You often dream about things, things that are so far beyond your reach that you have a problem of thinking about them being more than just dreams. I am a hockey fan from Croatia, who wanted to write about the game and therefore, my biggest dreams consisted of being around the game with people who care about it as much as me. Be it writing, seeing things live, or learning the game.
Of course, the biggest dream in a hockey fan’s life is seeing the Holy Grail of hockey, the Stanley Cup. When AnÅ¾e Kopitar won the Cup with the LA Kings, I knew that the opportunity for seeing it live could present itself and when the Kings’ ace announced that the Cup was coming to his native Slovenia I knew this was an opportunity I couldn’t afford to miss.
I originally planned the trip as a five body and a car endeavor, but that shrunk to two (my girlfriend and me) because a job interview, exams and work got in the way of my three buddies making it too. So, the car idea now scrapped, the dynamic duo bought a train ticked to Jesenice and hoped for the best. The ride lasted around 3 hours, most of it spent by admiring the wonderful, mountain filled scenery.
Upon arriving, we started searching for HruÅ¡ica, which is right next to Jesenice. People were very kind as we were commuting through town and found HruÅ¡ica soon enough. We immediately saw the Stanley Cup venue because they were doing sound checks with loud techno music and it was right next to the town entrance. When we made sure that was indeed the right place, coffee was needed. Luckily, a wonderful pizza place called Trucker was just below the venue.
So, we sat down right next to two American photographers whose names escape me, but were also there to cover the event. After a little chat they went upstairs to make all the necessary preparations and we kept on drinking our beverages. Then, tragedy struck. The biggest splash of rain you ever saw came pouring down. It lasted for about 2 hours and I was already thinking about horror scenarios such as trash bags (new ones of course) over our heads to shield us from the rain and even worse, the Stanley Cup never making an appearance on that particular day.
We went inside and ordered a pizza. When the meal was done, the rain had subsided, but didn—t stop. We bought extra socks in a nearby store just to have something dry to wear on our trip back and then climbed back up to the venue. Two rock bands were doing their best to keep the crowd (which kept increasing despite the rain) pumped but it was clear the people were there to see one thing. The rain stopped, but it was still relatively chilly, which is not good when wearing just shorts, a t-shirt and are packed for sunny weather (yes, I saw the forecast).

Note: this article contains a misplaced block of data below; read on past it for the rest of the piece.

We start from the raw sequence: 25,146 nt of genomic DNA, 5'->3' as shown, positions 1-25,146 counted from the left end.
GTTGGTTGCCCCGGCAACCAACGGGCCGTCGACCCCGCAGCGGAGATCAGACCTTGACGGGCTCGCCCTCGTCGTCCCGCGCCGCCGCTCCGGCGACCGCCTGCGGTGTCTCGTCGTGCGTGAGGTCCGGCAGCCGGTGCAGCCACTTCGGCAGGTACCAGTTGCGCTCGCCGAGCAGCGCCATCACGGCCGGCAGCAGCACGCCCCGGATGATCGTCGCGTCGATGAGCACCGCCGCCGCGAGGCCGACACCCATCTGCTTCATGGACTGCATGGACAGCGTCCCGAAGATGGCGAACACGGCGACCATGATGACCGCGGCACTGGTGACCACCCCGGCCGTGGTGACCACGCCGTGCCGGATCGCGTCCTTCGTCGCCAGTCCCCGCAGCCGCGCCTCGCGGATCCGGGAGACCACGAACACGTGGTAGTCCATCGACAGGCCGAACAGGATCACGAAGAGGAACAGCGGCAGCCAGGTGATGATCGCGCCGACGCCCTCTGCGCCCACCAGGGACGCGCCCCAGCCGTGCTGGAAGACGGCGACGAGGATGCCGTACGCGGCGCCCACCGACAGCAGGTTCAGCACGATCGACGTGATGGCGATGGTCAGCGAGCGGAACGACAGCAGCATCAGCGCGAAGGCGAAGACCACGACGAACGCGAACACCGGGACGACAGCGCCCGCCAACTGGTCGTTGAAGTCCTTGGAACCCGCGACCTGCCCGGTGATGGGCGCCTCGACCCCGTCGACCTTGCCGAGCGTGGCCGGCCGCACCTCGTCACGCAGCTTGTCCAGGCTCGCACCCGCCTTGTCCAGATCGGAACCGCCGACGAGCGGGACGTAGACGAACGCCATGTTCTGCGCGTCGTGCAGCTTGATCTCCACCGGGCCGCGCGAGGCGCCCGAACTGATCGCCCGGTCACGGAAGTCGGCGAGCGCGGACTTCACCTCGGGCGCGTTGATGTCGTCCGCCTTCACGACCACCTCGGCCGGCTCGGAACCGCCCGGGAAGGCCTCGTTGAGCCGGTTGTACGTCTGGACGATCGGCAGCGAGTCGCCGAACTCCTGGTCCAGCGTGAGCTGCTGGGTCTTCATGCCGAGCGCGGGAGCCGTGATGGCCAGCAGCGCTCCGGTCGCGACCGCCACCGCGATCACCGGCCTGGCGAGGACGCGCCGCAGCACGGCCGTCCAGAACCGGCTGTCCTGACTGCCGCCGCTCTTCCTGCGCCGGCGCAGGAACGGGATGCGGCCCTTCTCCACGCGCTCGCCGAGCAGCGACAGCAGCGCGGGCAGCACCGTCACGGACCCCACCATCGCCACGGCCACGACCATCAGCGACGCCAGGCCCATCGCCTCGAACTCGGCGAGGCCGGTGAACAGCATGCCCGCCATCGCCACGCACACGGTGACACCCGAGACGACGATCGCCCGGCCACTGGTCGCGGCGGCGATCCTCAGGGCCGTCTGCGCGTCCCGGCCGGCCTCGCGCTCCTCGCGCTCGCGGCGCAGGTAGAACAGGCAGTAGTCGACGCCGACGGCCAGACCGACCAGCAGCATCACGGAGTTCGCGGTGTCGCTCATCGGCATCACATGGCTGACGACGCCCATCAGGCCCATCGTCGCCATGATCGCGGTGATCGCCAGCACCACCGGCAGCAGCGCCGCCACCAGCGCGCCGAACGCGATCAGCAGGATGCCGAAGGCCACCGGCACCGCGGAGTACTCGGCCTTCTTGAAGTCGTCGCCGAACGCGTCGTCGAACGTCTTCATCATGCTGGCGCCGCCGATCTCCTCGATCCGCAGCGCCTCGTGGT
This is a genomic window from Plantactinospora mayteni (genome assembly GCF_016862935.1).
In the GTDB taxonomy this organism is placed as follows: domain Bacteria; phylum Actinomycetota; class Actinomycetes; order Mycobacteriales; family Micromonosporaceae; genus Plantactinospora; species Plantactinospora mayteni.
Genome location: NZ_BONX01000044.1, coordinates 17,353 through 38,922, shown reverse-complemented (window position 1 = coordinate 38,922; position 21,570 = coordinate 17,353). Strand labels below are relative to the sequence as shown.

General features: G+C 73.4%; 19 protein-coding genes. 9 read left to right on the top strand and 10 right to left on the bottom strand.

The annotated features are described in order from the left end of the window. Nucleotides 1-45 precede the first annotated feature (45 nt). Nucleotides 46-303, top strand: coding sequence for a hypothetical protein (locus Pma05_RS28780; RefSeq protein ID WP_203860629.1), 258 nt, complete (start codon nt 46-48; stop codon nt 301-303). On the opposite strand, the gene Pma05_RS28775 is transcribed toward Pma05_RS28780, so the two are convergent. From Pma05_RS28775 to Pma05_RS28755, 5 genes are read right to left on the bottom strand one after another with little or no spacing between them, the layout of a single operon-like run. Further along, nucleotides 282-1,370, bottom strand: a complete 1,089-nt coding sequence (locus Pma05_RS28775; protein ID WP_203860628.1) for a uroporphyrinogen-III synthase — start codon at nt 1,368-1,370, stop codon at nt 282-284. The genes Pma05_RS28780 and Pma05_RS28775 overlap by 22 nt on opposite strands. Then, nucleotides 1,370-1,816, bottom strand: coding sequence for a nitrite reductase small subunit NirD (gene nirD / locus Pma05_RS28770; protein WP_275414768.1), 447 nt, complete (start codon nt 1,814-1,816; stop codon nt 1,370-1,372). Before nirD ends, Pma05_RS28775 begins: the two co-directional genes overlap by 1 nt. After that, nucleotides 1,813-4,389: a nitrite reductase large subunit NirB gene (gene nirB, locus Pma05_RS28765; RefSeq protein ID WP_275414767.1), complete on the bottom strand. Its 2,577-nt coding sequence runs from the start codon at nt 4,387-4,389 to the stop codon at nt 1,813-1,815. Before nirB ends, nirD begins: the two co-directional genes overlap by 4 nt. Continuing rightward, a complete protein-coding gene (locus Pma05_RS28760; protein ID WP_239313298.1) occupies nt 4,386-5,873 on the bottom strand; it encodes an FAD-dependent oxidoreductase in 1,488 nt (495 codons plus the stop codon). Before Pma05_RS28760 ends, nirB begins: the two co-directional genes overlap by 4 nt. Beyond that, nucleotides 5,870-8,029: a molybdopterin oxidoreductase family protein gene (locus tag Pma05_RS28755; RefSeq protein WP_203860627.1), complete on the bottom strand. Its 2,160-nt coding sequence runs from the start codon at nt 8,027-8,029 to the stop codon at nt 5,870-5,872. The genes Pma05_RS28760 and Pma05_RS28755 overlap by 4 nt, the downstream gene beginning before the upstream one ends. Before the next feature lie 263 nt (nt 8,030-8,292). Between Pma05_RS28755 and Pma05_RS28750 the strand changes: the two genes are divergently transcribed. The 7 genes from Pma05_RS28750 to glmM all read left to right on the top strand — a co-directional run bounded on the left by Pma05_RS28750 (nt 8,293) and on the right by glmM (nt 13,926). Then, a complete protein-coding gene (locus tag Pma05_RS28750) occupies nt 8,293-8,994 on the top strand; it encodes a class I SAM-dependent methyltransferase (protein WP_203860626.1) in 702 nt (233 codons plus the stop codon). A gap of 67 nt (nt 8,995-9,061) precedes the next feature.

It was time for the big announcement and as luck would have it, the sun started shining again. Kopitar came to the stage on the road just next to the venue. What—s great about it is he was carrying the cup while riding in a carriage along with his brother and girlfriend, Phil Pritchard never far behind. I—ll never forget the song that the band (Big Foot Mama) played when they were carrying the Cup.
Then, he climbed on stage and lifted it. I still have trouble believing it was the real thing, because I guess living dreams do that to a person. The crowd cheered him and of course us Croats (us and fellow journalists/friends who I—ve bumped into earlier on) joined in. Then we got close and all I kept thinking was the times I saw it lifted on TV/various streams, the nights I stayed up to see all the games I—ve seen. It all melted together in one glorious hockey moment.
We took pictures, a very kind Slovenian, who was right next to it, took our camera to take an even better photo. We thanked him, got clear from the crowd, took one last look back and headed home.
On the way back, a Serb gave me a beer and we chatted about our collective history and how despite the war, people still remained people. He wanted to know where we were going/been. We told him — Jesenice, I thought to add and were visiting the Stanley Cup but odds are he wouldn—t have known what I was talking about. We said our goodbyes and got off in Zagreb, my home town.
In life, as in hockey, you always have plenty of people to thank. So, thank you LA Kings, thank you AnÅ¾e Kopitar. Without you, I—d probably never live to see the Cup so near Croatia. Thank you Slovenia, for your scenery and great people, who welcomed us with open arms. The biggest thank you, however, goes to my girlfriend, who was always there, back when hockey dreams seemed as nothing more than just that — dreams.